Nanomaterial Risk Forecasting and Risk Characterization Using Bayesian Networks
Monday, April 11, 2011
Eric Money, Ph.D., Post-Doctoral Associate, Center for the Environmental Implications of NanoTechnology (CEINT), Department of Civil and Environmental Engineering.
Abstract: Traditional ecological risk assessments require a great deal of knowledge about the concentrations of a substance in the environment and any resulting toxicity. This information is typically based on a suite of experimental and field measurements to calculate a deterministic risk quotient that is used to inform decision-makers about the need for further examination of potentially ‘risky’ substances. In the case of nanomaterials in the environment, there is a high degree of uncertainty surrounding many of the traditional aspects needed for a risk assessment. Therefore, a novel approach to understanding the potential risks of nanomaterials in the environment is needed to account for this uncertainty and adapt as our knowledge changes. Bayesian networks contain several features that make them a useful tool for this situation.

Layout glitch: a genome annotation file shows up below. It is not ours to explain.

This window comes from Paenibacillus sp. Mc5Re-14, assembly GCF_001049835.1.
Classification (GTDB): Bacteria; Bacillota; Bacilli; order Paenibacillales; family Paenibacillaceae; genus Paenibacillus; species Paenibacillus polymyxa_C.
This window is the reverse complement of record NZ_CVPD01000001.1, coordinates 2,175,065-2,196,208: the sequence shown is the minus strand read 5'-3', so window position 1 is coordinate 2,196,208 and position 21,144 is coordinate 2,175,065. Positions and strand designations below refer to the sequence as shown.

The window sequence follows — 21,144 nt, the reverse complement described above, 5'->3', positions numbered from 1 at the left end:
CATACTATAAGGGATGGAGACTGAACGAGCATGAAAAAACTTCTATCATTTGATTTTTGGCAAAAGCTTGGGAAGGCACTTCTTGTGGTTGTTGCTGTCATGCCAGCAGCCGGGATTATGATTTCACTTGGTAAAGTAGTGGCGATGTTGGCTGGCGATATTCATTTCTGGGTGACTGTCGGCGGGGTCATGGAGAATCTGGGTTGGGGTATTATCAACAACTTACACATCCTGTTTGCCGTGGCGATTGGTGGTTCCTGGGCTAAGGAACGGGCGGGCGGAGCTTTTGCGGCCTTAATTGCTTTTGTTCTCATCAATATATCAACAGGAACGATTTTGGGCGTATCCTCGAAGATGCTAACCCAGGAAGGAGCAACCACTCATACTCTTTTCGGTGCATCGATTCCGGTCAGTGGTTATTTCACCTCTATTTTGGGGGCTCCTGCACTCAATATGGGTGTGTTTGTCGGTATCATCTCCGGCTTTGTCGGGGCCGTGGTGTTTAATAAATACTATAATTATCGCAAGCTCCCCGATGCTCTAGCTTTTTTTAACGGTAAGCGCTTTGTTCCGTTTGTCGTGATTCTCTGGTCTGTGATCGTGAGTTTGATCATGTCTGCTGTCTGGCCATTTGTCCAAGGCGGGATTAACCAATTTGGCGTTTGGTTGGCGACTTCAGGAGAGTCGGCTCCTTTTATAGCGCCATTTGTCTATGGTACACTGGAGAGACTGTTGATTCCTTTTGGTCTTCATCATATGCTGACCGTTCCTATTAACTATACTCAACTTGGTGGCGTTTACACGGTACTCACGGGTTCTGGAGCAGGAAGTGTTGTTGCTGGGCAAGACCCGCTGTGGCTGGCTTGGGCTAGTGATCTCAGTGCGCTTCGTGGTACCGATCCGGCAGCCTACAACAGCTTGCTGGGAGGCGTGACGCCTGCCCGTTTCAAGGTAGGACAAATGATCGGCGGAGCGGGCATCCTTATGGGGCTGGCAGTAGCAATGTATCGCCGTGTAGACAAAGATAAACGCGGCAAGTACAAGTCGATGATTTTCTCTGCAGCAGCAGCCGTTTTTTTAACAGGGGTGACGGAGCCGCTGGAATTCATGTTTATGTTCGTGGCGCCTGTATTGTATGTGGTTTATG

This presentation provides an in depth discussion of how Bayesian networks work and the unique features that make them a promising new tool for risk forecasting and risk characterization of nanomaterials. The results of an 18-month structural elicitation are presented in the form of a comprehensive, probabilistic risk forecasting model for nanomaterials we have termed FINE (Forecasting the Impacts of Nanomaterials in the Environment). The case study of nano-Ag in an aquatic environment is illustrated via scenario testing and derived expressions for predicting the exposure potential, dose, and risk of nano-Ag. The presentation concludes with a discussion of ongoing work and the general utility of the FINE model for providing research feedback, in addition to its risk forecasting abilities.